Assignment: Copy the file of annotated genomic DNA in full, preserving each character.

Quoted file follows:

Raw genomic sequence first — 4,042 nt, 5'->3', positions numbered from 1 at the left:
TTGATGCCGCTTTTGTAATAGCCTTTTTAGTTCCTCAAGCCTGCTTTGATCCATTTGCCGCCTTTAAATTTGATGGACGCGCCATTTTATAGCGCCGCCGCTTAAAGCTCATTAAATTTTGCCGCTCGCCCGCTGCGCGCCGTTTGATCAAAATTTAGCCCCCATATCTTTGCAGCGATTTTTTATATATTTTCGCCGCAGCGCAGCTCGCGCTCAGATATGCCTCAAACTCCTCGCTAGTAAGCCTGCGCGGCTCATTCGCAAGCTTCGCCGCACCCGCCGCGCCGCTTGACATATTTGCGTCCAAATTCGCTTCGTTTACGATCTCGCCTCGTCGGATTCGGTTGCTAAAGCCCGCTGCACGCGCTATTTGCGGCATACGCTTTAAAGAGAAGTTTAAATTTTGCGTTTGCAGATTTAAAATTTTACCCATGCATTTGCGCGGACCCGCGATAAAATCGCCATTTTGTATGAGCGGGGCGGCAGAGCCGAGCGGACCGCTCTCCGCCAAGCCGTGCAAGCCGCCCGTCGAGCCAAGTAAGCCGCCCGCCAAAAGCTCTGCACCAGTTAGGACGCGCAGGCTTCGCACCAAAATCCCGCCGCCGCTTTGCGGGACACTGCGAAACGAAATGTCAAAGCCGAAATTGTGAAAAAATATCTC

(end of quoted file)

Raw genomic sequence first — 4,042 nt, 5'->3', positions numbered from 1 at the left:
TTGATGCCGCTTTTGTAATAGCCTTTTTAGTTCCTCAAGCCTGCTTTGATCCATTTGCCGCCTTTAAATTTGATGGACGCGCCATTTTATAGCGCCGCCGCTTAAAGCTCATTAAATTTTGCCGCTCGCCCGCTGCGCGCCGTTTGATCAAAATTTAGCCCCCATATCTTTGCAGCGATTTTTTATATATTTTCGCCGCAGCGCAGCTCGCGCTCAGATATGCCTCAAACTCCTCGCTAGTAAGCCTGCGCGGCTCATTCGCAAGCTTCGCCGCACCCGCCGCGCCGCTTGACATATTTGCGTCCAAATTCGCTTCGTTTACGATCTCGCCTCGTCGGATTCGGTTGCTAAAGCCCGCTGCACGCGCTATTTGCGGCATACGCTTTAAAGAGAAGTTTAAATTTTGCGTTTGCAGATTTAAAATTTTACCCATGCATTTGCGCGGACCCGCGATAAAATCGCCATTTTGTATGAGCGGGGCGGCAGAGCCGAGCGGACCGCTCTCCGCCAAGCCGTGCAAGCCGCCCGTCGAGCCAAGTAAGCCGCCCGCCAAAAGCTCTGCACCAGTTAGGACGCGCAGGCTTCGCACCAAAATCCCGCCGCCGCTTTGCGGGACACTGCGAAACGAAATGTCAAAGCCGAAATTGTGAAAAAATATCTC